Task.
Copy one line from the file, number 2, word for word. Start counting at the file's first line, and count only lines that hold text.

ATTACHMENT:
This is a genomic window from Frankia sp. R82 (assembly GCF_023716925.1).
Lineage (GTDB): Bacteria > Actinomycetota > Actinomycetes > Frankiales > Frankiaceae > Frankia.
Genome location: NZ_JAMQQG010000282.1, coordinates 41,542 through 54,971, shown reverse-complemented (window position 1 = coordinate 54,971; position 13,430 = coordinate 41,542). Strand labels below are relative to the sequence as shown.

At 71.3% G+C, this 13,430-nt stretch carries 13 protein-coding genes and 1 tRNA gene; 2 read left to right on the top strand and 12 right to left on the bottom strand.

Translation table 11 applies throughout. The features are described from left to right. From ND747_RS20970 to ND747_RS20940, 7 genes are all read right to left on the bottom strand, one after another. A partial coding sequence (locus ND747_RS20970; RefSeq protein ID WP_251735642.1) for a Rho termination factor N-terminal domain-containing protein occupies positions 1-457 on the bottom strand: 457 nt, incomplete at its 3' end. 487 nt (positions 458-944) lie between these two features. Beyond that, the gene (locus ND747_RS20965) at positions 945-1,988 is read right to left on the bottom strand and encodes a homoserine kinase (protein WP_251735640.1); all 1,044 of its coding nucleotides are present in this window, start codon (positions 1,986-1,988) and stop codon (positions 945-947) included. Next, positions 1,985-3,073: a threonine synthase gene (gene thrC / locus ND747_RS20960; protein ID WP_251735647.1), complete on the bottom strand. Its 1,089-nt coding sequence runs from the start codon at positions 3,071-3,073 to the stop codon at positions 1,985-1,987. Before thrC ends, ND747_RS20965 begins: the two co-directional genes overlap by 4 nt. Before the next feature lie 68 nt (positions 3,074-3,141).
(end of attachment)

Lineage (GTDB): Bacteria > Actinomycetota > Actinomycetes > Frankiales > Frankiaceae > Frankia.